Bryan Singer and Fox had a lot to live up to after the success that was X-Men: Days of Future Past (DOFP), which still stands as the best X-Men team-up movie to this day (as far as X-Men movies in general go, Deadpool takes that prize). Their answer to that movie’s success was this year’s X-Men: Apocalypse.
Warning: This article contains SPOILERS.
Leaving the theatre after having viewed X-Men: Apocalypse, however, I couldn’t have been be more surprised by how pleasantly good it was. It’s not “Days of Future Past” great, but definitely not “The Last Stand” bad.
[dropcap]I[/dropcap] think Singer and co knew that it was going to be difficult to beat what DOFP had done. It had the benefit of combining the First Class reboot/prequel cast with the cast of the original trilogy, who made their last appearance in the franchise eight years prior in 2006’s The Last Stand. It also had their franchise darling, Wolverine, front and center. It had great word of mouth, everyone was, and still is, raving about Quicksilver’s “Time in a Bottle” sequence, it was personal, well-acted and most importantly; it was thoroughly enjoyable. So it comes as no surprise that Apocalypse is facing an uphill battle with critics, who is branding it as the “worst X-Men movie since X-Men Origins: Wolverine”. As Jean Grey says to Scott, Jubilee and Nightcrawler as they exit the theatre after having viewed Return of the Jedi, “At least we know the third movie is always the worst.” This is basically Singer saying: “If this isn’t Empire Strikes Back, at least we tried.” It is also a cute nod to their very own mishap with The Last Stand.
I usually have low expectations for superhero movies when the reviews aren’t going as great as I would have wanted them to go. It prepares me for the worst and lessens the heartbreak by a mile, although not even a 0% score could have prepared me for last year’s Fantastic Four reboot. X-Men: Apocalypse’s Rotten Tomato score stood at 52% at my time of viewing, so my X-pectations (eh) were rather low going in. The problem is that when I left the theatre after Fantastic Four or Batman v Superman: Dawn of Justice, I quietly accepted that the review score was accurate, went home and cried myself to sleep. Leaving the theatre after having viewed X-Men: Apocalypse, however, I couldn’t have been more surprised by how pleasantly good it was. It’s not “Days of Future Past” great, but definitely not “The Last Stand” bad.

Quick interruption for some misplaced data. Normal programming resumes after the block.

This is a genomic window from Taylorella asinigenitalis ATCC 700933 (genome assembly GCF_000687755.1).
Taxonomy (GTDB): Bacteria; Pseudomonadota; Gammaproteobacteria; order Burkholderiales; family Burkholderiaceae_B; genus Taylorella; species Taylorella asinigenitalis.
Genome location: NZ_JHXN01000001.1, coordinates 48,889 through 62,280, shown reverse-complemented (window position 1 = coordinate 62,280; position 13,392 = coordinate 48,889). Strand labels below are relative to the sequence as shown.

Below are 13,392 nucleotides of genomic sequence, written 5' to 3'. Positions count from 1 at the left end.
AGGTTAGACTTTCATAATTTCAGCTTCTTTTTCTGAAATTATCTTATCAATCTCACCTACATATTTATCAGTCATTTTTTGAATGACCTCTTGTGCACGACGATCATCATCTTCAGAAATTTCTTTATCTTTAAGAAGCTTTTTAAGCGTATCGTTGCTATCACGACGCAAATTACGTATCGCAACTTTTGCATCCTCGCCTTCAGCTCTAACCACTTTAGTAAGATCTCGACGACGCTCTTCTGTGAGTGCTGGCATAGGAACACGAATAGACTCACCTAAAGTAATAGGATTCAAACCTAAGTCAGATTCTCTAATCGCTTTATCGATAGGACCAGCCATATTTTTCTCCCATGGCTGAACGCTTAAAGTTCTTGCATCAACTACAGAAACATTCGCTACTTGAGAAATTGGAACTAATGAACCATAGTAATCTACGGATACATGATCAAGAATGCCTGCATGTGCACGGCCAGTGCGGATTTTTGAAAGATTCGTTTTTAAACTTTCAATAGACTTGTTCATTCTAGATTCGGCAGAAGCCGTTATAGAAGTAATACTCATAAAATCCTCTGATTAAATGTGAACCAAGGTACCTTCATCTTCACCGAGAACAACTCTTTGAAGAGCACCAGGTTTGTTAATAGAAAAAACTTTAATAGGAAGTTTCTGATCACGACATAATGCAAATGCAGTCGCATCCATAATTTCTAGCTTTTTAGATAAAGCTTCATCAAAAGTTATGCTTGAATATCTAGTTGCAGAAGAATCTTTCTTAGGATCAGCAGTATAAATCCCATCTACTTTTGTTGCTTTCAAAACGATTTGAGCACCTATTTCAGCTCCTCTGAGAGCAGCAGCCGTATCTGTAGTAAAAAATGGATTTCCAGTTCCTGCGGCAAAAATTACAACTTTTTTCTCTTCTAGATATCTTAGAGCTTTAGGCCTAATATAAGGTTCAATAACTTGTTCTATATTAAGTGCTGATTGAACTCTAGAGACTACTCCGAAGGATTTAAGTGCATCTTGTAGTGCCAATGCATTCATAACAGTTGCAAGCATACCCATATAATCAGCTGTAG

So why is it having such a difficult time with the critics? The answer is simple: Nitpicking. It is true that it could have been better and more linear and focused like its predecessor but just because it isn’t, doesn’t make it a bad movie. It is true that there are flawed plot elements, wasted opportunities, and some shallow characterizations, but there is also greatness and hope (I’m trying out my Xavier persona). For a franchise that’s so deep into sequels, this trilogy-closer could have been far worse. I did not read any negative reviews prior to writing this article because I really wanted to break this down in an unbiased, deeply personal way. I love the X-Men franchise and I only have high hopes for it, but for the purpose of this article I have to break out my inner critic. Below is my list of everything I had a problem with in the movie and why it can and should be forgiven for the sake of upping X-Men: Apocalypse’s Rotten Tomatoes score.
- Magneto’s Arc
The nitpick: Magneto has had a deeply emotional arc in these movies. The very start of the trilogy showcases his time as a child in Auschwitz, forced to watch his mother being killed to unlock his mutant powers and then experimented on. Throughout First Class, he was portrayed as a broken individual who has had terrible things done to him. He steps into his villain shoes more in DOFP, but even then his character has a clear driving force. He seeks to avenge his fallen brothers and sister mutants. Say what you want about Magneto, but he has always been more of a tragic villain than a straight up “kill everyone” villain. It is for this reason that I felt it was unnecessary to add even more tragedy to the character. In the movie, we see Magneto lose his wife and daughter (!) after revealing his mutant powers to save a coworker. The town’s local police descend upon his house and his wife and daughter get killed in the crossfire. Magneto has had a wonderful arc and it would have been nice to see him happy for a change, but the movie needed to give him push back into his villainy ways in order for his allegiance to Apocalypse to make sense. After this, he becomes somewhat of a henchman for Apocalypse. A villain who was once a tragic individual with an innate driving force is turned into a disciple who takes orders from a mutant who wants to kill not only humans but mutants as well. Protecting mutants were his thing in all of the previous movies so it kind of took the punch out of what made the character relatable. I felt sorry for him in the first two movies and didn’t need to feel even sorrier for him in this one.